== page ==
Roob: I’ll start by saying that Kelce did not play as horribly this past season as some people make it sound like. He was inconsistent. He committed too many penalties. He got pushed around by some bigger defensive tackles. But he remains a very smart, very athletic center who got better as the season went on and was actually playing pretty good football late in the year. That said, Kelce turns 30 next season, the Eagles are trying to get younger and a 30-year-old center with a $6.2 million cap figure is a luxury the Eagles just can’t afford right now. They can save $3.8 million by releasing Kelce, and considering how Isaac Seumalo played when he was in there this past season, moving on from Kelce definitely has some merit. Seumalo comes with a $764,966 cap figure, he just turned 23 and he’s got tons of upside. It’s all about what the roster is going to look like in a couple years, when the Eagles should be in position to get into the playoffs and make a run. Do you want a 32-year-old center in his ninth season? No. This is the time to make the change. Get Seumalo as much experience as possible, as much work with Carson Wentz as possible. There’s no guarantee he’ll become the player Kelce has been, but he was a third-round pick and the Eagles need to find out if he's going to be the guy. And that $3.8 million in cap space is big too. Kelce has been a terrific Eagle for a long time, but it’s time to move on. 

Verdict: GOES

Dave: Kelce has become an unpopular player in recent years and it’s easy to see why. He’s slightly undersized center and just can’t take on nose tackles 1-on-1. But he’s still very good getting downfield to block and hasn’t been nearly as bad as you think. Throughout the season, Kelce was pretty honest when assessing his play and said he knew he needed to get better to stay in Philly. There have been reports the Eagles have been thinking about moving on from Kelce, and I see why that makes sense, especially with Isaac Seumalo waiting. But Kelce can be a constant for Carson Wentz, and it's all about Carson Wentz.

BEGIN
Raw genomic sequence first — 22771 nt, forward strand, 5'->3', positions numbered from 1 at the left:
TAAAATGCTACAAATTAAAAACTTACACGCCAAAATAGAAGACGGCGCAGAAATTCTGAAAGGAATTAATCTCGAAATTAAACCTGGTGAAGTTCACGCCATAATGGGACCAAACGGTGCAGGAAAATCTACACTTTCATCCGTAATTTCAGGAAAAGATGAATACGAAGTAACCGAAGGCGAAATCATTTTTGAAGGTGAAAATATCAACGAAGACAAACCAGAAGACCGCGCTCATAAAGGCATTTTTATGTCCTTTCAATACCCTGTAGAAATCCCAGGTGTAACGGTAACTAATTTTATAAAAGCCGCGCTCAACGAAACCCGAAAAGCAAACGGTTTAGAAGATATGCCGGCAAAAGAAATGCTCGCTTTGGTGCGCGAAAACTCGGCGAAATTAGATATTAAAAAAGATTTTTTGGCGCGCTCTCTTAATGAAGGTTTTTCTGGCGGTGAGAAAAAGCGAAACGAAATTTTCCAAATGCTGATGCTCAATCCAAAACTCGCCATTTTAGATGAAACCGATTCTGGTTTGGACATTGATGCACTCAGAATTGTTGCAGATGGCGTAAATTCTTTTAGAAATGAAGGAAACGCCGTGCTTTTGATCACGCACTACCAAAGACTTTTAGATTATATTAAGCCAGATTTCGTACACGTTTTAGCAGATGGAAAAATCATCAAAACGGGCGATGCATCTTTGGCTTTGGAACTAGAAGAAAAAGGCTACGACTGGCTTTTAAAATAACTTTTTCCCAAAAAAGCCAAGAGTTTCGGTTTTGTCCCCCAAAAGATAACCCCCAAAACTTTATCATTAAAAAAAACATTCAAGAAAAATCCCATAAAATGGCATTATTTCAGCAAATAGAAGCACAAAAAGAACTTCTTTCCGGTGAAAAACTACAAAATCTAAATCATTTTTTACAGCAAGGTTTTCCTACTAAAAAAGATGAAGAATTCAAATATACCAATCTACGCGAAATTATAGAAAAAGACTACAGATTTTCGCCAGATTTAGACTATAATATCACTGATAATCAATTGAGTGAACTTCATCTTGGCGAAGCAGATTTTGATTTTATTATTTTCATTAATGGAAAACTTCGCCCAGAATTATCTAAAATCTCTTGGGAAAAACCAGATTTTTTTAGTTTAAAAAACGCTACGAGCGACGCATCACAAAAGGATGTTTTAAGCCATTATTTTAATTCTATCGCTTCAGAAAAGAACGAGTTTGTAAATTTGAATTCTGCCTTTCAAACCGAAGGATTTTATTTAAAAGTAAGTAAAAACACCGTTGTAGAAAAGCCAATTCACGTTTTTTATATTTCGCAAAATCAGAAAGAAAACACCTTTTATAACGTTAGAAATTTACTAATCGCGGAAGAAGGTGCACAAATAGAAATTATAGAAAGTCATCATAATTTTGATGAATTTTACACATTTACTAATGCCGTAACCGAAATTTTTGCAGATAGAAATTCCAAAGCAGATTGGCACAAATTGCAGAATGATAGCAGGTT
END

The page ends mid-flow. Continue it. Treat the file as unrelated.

Verdict: STAYS

Mychal Kendricks
Cap hit: $6.6M

Roob: Kendricks, on the other hand, may still have more value to the Eagles here than elsewhere. You could save $1.8 million under the cap by releasing him, and maybe they will. But, geeze, he’s still just 26 years old and still has the athleticism and tools that made him the 46th player taken in the 2012 draft. I’m not sure what happened to Kendricks. Somewhere along the line, all that potential just sort of stopped turning into plays. Kendricks had 12 sacks, three interceptions and six forced fumbles in his first four seasons but no big plays this past year as his playing time dwindled. I have to think Kendricks is worth keeping around for another year and trying to salvage something out of him on special teams if nothing else. Kendricks was drafted ahead of Bobby Wagner and Lavonte David. Do you just give up on him before his 27th birthday? And it’s not like the Eagles are exactly loaded with young talent at linebacker. So I think they try one more year with Kendricks. 

Verdict: STAYS 

Dave: What’s happened to Kendricks over the past few years has been wild. He went from ultimate fan favorite on the brink of becoming a Pro Bowler with a new contract to a complete afterthought. Kendricks barely played in 2016 and it was clear he wasn’t happy about that. Maybe he can make a difference in a different defense. He’s still young and athletic and could fit in another defense. The Eagles should try everything they can to trade him and get something out of him. It wouldn't save them a lot of money ($1.8 million), but it might just be time to cut ties.